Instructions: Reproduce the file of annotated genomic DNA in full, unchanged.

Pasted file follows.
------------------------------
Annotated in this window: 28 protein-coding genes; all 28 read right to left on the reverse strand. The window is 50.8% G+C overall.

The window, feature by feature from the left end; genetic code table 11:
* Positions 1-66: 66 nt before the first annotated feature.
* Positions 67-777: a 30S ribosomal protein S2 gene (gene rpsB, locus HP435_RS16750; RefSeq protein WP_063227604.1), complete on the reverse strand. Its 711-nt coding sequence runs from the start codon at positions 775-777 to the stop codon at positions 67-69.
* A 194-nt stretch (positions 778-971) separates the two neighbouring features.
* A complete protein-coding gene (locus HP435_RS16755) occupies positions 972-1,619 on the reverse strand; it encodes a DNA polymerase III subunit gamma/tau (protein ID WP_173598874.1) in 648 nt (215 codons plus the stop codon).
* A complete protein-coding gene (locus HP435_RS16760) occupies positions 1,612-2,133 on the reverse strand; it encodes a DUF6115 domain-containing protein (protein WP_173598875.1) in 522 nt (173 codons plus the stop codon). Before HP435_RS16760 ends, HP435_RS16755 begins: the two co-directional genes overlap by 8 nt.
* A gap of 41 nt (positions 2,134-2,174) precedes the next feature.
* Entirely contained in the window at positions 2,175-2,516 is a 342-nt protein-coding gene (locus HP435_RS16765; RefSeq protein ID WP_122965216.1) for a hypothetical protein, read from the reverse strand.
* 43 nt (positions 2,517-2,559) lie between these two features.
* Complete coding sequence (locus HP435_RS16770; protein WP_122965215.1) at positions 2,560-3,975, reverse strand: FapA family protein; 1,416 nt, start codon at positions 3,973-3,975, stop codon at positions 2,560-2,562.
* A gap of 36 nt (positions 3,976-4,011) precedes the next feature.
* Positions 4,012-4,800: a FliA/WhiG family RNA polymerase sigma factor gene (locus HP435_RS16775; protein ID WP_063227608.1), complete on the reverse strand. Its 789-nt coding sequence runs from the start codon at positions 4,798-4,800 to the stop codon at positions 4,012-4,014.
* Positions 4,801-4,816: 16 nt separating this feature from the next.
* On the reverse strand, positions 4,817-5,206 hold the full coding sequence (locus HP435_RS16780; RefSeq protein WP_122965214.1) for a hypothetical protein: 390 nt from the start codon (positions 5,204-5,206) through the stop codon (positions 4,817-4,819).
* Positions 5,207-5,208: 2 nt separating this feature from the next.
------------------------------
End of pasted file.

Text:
Annotated in this window: 28 protein-coding genes; all 28 read right to left on the reverse strand. The window is 50.8% G+C overall.

The window, feature by feature from the left end; genetic code table 11:
* Positions 1-66: 66 nt before the first annotated feature.
* Positions 67-777: a 30S ribosomal protein S2 gene (gene rpsB, locus HP435_RS16750; RefSeq protein WP_063227604.1), complete on the reverse strand. Its 711-nt coding sequence runs from the start codon at positions 775-777 to the stop codon at positions 67-69.
* A 194-nt stretch (positions 778-971) separates the two neighbouring features.
* A complete protein-coding gene (locus HP435_RS16755) occupies positions 972-1,619 on the reverse strand; it encodes a DNA polymerase III subunit gamma/tau (protein ID WP_173598874.1) in 648 nt (215 codons plus the stop codon).
* A complete protein-coding gene (locus HP435_RS16760) occupies positions 1,612-2,133 on the reverse strand; it encodes a DUF6115 domain-containing protein (protein WP_173598875.1) in 522 nt (173 codons plus the stop codon). Before HP435_RS16760 ends, HP435_RS16755 begins: the two co-directional genes overlap by 8 nt.
* A gap of 41 nt (positions 2,134-2,174) precedes the next feature.
* Entirely contained in the window at positions 2,175-2,516 is a 342-nt protein-coding gene (locus HP435_RS16765; RefSeq protein ID WP_122965216.1) for a hypothetical protein, read from the reverse strand.
* 43 nt (positions 2,517-2,559) lie between these two features.
* Complete coding sequence (locus HP435_RS16770; protein WP_122965215.1) at positions 2,560-3,975, reverse strand: FapA family protein; 1,416 nt, start codon at positions 3,973-3,975, stop codon at positions 2,560-2,562.
* A gap of 36 nt (positions 3,976-4,011) precedes the next feature.
* Positions 4,012-4,800: a FliA/WhiG family RNA polymerase sigma factor gene (locus HP435_RS16775; protein ID WP_063227608.1), complete on the reverse strand. Its 789-nt coding sequence runs from the start codon at positions 4,798-4,800 to the stop codon at positions 4,012-4,014.
* Positions 4,801-4,816: 16 nt separating this feature from the next.
* On the reverse strand, positions 4,817-5,206 hold the full coding sequence (locus HP435_RS16780; RefSeq protein WP_122965214.1) for a hypothetical protein: 390 nt from the start codon (positions 5,204-5,206) through the stop codon (positions 4,817-4,819).
* Positions 5,207-5,208: 2 nt separating this feature from the next.